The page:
The simplest method is to drill a hole through the cover and into the body, then lock them together with a screw which enables the cap to be removed. Many people drill the cap and then continue to use it that way, and if you plan to replace the cap with a new one, there's no sense in trying to preserve the appearance of the old one anyway so drill away. If you want to reuse the cap and preserve the appearance of the cover, though, skip this section.

drill here
Drilling 7/8" from the center allows the screw to engage the outer edge of the body.

Drilling it

You'll be drillling a hole through the cover and into the plastic body so you can lock the two parts together. Drilling through the center of the logo will work, but you can also make a small hole opposite that where the handle will cover it up. Drill through the metal and into the plastic, then leave the drill bit in place and unscrew the cap. A 1/8" hole drilled 7/8" from the center of the cap will work well. This places the hole towards the outside of the logo or just past the step where the handle lies. Of course, the hole can be anywhere on that circle. Some people drill under the wide part of the handle and use a countersunk screw, so it is hidden.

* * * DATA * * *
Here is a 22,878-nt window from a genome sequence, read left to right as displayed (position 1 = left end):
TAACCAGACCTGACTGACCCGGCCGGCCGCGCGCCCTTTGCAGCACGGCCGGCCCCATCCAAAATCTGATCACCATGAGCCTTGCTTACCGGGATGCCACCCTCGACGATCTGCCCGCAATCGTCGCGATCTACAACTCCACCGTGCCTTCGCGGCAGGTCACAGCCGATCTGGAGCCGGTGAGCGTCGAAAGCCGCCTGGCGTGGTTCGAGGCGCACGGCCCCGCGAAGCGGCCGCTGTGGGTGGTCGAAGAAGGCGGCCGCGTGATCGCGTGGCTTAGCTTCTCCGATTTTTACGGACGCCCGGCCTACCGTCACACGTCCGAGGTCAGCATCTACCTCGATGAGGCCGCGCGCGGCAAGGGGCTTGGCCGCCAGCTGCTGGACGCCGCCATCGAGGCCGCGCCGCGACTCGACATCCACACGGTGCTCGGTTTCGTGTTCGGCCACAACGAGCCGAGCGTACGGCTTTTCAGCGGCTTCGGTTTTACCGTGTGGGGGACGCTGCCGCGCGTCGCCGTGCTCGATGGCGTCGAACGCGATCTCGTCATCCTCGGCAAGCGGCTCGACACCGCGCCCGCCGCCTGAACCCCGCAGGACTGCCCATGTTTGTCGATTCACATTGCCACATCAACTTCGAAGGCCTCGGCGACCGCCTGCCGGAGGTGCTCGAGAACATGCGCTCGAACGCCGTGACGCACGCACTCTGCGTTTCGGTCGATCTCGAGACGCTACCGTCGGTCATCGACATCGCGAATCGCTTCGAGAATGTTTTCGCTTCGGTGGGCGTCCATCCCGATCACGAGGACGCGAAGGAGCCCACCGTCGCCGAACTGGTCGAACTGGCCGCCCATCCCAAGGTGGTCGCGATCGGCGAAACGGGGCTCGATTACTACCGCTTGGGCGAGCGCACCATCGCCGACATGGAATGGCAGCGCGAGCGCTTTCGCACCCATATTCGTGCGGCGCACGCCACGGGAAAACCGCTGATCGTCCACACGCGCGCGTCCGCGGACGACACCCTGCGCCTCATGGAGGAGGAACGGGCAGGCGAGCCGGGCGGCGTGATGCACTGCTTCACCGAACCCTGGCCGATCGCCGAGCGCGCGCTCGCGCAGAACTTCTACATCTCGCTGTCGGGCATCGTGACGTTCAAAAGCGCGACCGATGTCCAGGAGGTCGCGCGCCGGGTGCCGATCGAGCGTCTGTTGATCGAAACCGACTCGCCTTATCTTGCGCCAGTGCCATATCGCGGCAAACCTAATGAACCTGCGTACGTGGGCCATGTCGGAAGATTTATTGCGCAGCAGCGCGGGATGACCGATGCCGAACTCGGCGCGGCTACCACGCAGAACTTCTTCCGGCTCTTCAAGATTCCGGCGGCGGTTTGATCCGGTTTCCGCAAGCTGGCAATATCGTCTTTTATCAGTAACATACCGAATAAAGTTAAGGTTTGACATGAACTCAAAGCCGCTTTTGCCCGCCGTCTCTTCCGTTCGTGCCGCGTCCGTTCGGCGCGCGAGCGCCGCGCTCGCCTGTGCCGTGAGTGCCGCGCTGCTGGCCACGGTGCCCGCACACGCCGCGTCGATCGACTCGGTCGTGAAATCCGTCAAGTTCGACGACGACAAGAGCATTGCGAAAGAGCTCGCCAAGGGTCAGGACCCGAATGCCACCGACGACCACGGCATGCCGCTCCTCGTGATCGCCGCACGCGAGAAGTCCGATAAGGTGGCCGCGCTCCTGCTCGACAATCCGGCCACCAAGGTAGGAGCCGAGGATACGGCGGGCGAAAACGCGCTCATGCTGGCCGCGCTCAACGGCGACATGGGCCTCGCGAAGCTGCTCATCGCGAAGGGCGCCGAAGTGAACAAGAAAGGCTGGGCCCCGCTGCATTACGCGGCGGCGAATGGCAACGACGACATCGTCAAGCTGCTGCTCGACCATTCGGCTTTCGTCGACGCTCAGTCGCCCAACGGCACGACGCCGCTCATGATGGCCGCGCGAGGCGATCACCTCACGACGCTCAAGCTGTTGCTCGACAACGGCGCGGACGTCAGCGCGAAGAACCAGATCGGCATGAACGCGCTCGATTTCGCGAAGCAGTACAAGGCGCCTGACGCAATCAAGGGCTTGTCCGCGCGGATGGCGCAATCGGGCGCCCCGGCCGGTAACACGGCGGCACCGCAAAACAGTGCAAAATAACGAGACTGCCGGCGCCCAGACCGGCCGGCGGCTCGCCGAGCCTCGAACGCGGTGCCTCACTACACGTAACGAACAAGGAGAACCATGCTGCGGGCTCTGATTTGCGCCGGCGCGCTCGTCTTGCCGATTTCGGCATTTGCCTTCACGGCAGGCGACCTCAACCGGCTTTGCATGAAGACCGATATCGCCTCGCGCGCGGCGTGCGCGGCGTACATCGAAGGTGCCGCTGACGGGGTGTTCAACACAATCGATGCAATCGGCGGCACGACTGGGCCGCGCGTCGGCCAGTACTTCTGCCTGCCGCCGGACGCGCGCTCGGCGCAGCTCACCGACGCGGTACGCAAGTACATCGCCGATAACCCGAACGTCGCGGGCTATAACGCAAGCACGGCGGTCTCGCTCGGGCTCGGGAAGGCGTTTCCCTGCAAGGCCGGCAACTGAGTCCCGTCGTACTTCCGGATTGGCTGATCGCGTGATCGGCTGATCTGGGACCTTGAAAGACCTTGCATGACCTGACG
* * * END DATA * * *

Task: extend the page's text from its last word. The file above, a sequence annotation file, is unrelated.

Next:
Logo cap nondestructive removal

old  cap
Turn the cover until you can feel (with a piece of wire) the hole in the cover align with the dimple in the body.

Grab the plastic skirt with a pair of pliers and slowly pull it sideways away from the cover. It will stretch and eventually the part you are pulling on will come clear of the cap. Lift and keep pulling so you can pull the plastic skirt completely away. In the groove that the skirt fit into, there are three holes: one is even with the logo and the others are 120 degrees apart.

Take a nail or stiff piece of wire (coat hanger wire would be fine) and bend an L at the tip about 1/2" long. Position the wire so the bent part is in one of the holes, then lift gently on the cover while you turn it. Keep pushing the wire inwards. At one point you may engage the dimple on the body and lock the two parts together; if this happens you will be able to unscrew the cap normally.

Plain cap nondestructive removal

The body has a ridge which snaps into a groove in the cover. You may be able to simply pull the cover off the body. There are many good ways to pull upward on the handle; I put a rope through it and looped it around my waist, then stood on the cylinders and pushed away from the tank. The cover popped off, but not until I was pulling quite hard on the it.